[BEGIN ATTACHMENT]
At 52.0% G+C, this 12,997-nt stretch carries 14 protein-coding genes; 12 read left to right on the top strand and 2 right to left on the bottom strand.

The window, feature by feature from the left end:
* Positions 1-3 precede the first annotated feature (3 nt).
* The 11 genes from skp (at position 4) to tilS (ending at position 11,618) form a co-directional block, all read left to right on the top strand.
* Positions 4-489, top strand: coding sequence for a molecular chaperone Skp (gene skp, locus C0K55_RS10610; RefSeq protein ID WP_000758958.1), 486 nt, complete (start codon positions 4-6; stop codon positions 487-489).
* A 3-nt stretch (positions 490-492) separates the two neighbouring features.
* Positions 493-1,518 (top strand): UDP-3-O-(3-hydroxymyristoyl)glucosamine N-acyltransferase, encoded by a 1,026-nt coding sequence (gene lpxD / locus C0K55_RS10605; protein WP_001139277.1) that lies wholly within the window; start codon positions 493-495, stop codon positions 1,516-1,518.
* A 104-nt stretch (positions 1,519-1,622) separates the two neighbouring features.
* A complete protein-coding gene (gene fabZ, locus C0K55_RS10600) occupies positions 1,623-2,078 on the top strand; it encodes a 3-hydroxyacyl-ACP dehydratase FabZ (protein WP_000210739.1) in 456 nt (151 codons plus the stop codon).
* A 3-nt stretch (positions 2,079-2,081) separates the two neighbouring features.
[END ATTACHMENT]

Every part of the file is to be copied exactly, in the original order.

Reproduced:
At 52.0% G+C, this 12,997-nt stretch carries 14 protein-coding genes; 12 read left to right on the top strand and 2 right to left on the bottom strand.

The window, feature by feature from the left end:
* Positions 1-3 precede the first annotated feature (3 nt).
* The 11 genes from skp (at position 4) to tilS (ending at position 11,618) form a co-directional block, all read left to right on the top strand.
* Positions 4-489, top strand: coding sequence for a molecular chaperone Skp (gene skp, locus C0K55_RS10610; RefSeq protein ID WP_000758958.1), 486 nt, complete (start codon positions 4-6; stop codon positions 487-489).
* A 3-nt stretch (positions 490-492) separates the two neighbouring features.
* Positions 493-1,518 (top strand): UDP-3-O-(3-hydroxymyristoyl)glucosamine N-acyltransferase, encoded by a 1,026-nt coding sequence (gene lpxD / locus C0K55_RS10605; protein WP_001139277.1) that lies wholly within the window; start codon positions 493-495, stop codon positions 1,516-1,518.
* A 104-nt stretch (positions 1,519-1,622) separates the two neighbouring features.
* A complete protein-coding gene (gene fabZ, locus C0K55_RS10600) occupies positions 1,623-2,078 on the top strand; it encodes a 3-hydroxyacyl-ACP dehydratase FabZ (protein WP_000210739.1) in 456 nt (151 codons plus the stop codon).
* A 3-nt stretch (positions 2,079-2,081) separates the two neighbouring features.